One of the most carefully watched criminal trials in recent memory hit a snag when defense attorneys claimed that the prosecution withheld evidence in the Tyshawn Lee murder trial. Two men are charged with murdering the 9-year-old boy in a gang-related killing. The two are accused of targeting the boy because they believed his father had been involved in an attack targeting one of the defendant’s family members.
What Did the Prosecution do?
Essentially, the prosecution failed to provide evidence that police had stopped two young men that fled the scene of a music video being shot. The gun that killed Tyshawn Lee was later recovered from that incident. During the trial, police suddenly remembered that they had made this stop and informed prosecutors. Prosecutors handed this information over to the defense while the trial was underway, and the defense was rightfully upset to be learning about it well into the trial.
As a result of that failure to disclose information, the defense pushed for a mistrial telling the judge that they could have investigated these two men as possible suspects themselves. Meanwhile, the police claimed that the two men did not fit the description of other men they were looking for, being much younger than the description.
In a hearing that was held outside the view of jurors, the defense grilled the police officers who claimed that they simply forgot to hand this information over to prosecutors.
Judge Rules Trial can Move Forward
The defense moved for a mistrial, but the judge ruled that the “totality of circumstances” were not persuasive enough to warrant a mistrial.
When ruling on a motion like this, the judge must make a determination as to the value of the evidence that was kept from defense attorneys during discovery. To put it another way, the judge must determine if the mistake made by police and prosecutors can or cannot be cured by adequate instructions to the jury. In this case, failing to disclose evidence of a detention may or may not have impacted the defendant’s right to a fair trial, which is why the motion was denied. There was no compelling reason to declare a mistrial in this case.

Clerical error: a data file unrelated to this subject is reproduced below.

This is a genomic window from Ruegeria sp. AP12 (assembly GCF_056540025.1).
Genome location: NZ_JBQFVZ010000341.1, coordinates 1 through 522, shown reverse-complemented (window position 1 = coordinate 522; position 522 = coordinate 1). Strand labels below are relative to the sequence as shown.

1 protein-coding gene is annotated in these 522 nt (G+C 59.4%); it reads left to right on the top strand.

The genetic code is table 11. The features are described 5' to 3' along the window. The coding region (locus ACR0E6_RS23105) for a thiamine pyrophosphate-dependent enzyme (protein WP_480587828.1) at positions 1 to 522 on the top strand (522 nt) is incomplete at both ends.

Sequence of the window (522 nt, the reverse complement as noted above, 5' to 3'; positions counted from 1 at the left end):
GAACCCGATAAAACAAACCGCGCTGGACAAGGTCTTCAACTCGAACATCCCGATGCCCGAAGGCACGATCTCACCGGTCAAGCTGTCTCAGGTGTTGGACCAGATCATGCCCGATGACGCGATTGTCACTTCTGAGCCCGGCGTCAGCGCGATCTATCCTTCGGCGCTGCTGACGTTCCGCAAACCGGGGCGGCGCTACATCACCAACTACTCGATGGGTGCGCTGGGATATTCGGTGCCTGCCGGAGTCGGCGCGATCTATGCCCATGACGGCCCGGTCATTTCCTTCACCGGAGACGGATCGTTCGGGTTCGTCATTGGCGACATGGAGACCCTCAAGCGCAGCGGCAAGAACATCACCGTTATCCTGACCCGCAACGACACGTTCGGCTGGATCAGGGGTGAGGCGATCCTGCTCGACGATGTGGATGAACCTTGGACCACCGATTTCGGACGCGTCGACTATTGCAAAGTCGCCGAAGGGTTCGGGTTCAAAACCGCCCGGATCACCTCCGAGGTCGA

To his credit, the judge allowed both the police officers who detained the young men to be interviewed as well as the young men themselves. The young men claimed that they were watching the music video being shot, but when they heard police, they ran. Police later detained them, determined that they did not fit the description of the suspects, and let them go without charge.
There are two key take-aways to be gleaned from this. First, the defense is of the opinion that a mistrial would be more beneficial to their client than proceeding. Secondly, the prosecution allowed what appears to be an irrelevant piece of evidence to potentially derail their case.
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If you have been charged with a serious crime in Chicago, David Freidberg can help defend you from the charges. Give our law firm a call at (312) 560-7100 or talk to us online for more information.